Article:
Dave Hull

Sergeant Major
Joined
Jul 28, 2011
Location
Northern Virginia
Thanks for this, JPK. I had run across the article (and also wondered about the rude word) but have never found anything more about the 10th Massachusetts' dog. It's interesting that this dog, like the 11th Pennsylvania's Sallie, was known for her dislike of Confederates. I've wondered if Pennsylvania Sallie's attitude toward Confederates was based solely on context, seeing them fighting her soldiers, or if she could somehow distinguish between Union and Confederate soldiers in some other way. I'm told that dogs don't see color as we do, so the difference in uniforms would be meaningless to a dog. I'm tempted to think it was context, because it's unlikely she would encounter Confederates except on the battlefield, where she would know to be wary of them. But if she also encountered prisoners of war or wounded Confederates and reacted scornfully toward them, maybe she had some other way of identifying them. Would a dog possibly distinguish different scents based on their clothing? I'm thinking particularly of woolen undergarments worn by Union soldiers and cotton worn by Confederates.
Some dogs are color blind others have excellent color vision. All dogs have exceptionally keen hearing and until just recently even I could distinguish various state accents. Based on the food stuffs which might only be slightly different, a dog's exceptional sense of smell would help distinguish Confederates from Federals. Finally, dogs are exceptionally loyal to their people and seem at times to possess a level of ESP in knowing when their people are near.

When my youngest son was in Afghanistan, the Kooche dogs at the COP were able to detect the Mujh at distances up to 3/4 mile away. They could also tell the difference between their American troops, the Mujh and the Afghan Nationals fighting for the Americans.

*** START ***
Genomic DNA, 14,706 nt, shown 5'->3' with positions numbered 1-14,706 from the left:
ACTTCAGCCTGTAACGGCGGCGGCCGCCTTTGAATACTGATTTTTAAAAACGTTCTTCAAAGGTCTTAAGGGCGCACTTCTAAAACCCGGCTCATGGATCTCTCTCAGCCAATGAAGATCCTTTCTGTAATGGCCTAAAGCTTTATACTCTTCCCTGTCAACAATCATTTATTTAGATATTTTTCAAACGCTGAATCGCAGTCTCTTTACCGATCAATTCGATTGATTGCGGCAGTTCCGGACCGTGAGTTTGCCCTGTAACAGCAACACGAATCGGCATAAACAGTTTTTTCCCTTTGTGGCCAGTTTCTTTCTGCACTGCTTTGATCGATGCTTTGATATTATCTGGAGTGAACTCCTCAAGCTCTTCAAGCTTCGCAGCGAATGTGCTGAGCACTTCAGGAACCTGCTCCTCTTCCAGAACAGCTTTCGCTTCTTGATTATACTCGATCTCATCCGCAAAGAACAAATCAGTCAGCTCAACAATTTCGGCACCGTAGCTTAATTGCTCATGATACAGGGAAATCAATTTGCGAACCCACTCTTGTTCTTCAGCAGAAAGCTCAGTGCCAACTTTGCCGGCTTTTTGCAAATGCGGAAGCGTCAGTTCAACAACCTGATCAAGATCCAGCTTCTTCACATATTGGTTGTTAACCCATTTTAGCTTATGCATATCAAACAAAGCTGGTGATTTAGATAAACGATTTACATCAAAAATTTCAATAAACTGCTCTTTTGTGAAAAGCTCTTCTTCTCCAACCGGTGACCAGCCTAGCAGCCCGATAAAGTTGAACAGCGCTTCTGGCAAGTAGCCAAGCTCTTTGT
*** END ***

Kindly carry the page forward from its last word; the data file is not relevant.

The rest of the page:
Championhilz

First Sergeant
Joined
Mar 18, 2011
Location
Clinton, Mississippi
Here's a story I wrote for my blog about "Mousel," the mascot of the 8th Illinois Infantry:

Such was the Fidelity of a Dog: Mousel, the Mascot of the 8th Illinois Infantry
Posted on October 19, 2013 by championhilz Edit
Civil War soldiers faced the dangers of the battlefield with great valor, but they also had to come to terms with the boredom and loneliness that was part and parcel of army life. To help cope with the stresses of military service, many soldiers adopted pets or mascots that traveled with their owners on the march and in battle. One of the most famous Civil War mascots was “Old Abe,” the eagle mascot of the 8th Wisconsin Infantry, but all manner of creatures served as mascots. Probably the most common mascot was the dog, and they came in a wonderful variety of breeds and sizes. The importance of these canine companions to the soldiers they followed should not be underestimated; the following story, published in the Vicksburg Daily Herald, on July 21, 1864, illustrates this fact:

A DOG ON THE BATTLEFIELD – A TRUE STORY

This dog belonged to one of the companies of the 8th regiment Illinois Volunteers. His early puppyhood was spent at Bird’s Point, Missouri, where, at a very early age he became a very great favorite with the regiment – not on account of his beauty, for he is a homely little fellow – but by reason of the loving and kind disposition manifested toward all into whose society he was permitted to come.

When the regiment, with other Union forces, left Bird’s Point, on their expedition up the Tennessee, this dog Mousel, for that is his name, left with them. Wherever the regiment moved – in pitching or in striking tents, on drill or in preparing meals, on a march or on board transports, from one point to another – Mousel was a constant attendant.

Mousel, after supper, would go the rounds of each company, to see if everything was right, and would then come to his master’s tent and quietly lie down there for the night.
the-dog-of-our-regiment.jpg


During the siege of Fort Donelson, he seemed very much excited by what was passing around him, and would run from one point to another, apparently in the deepest anxiety, as if to inquire what all the noise meant.

During the nights of Thursday and Friday, when the regiment slept on their arms, amid rain, snow and ice, this little creature could not sleep or be quiet, because those whom he loved were suffering. His sympathetic nature seemed in perfect accord with the feelings which, during that stirring scene, filled every human breast.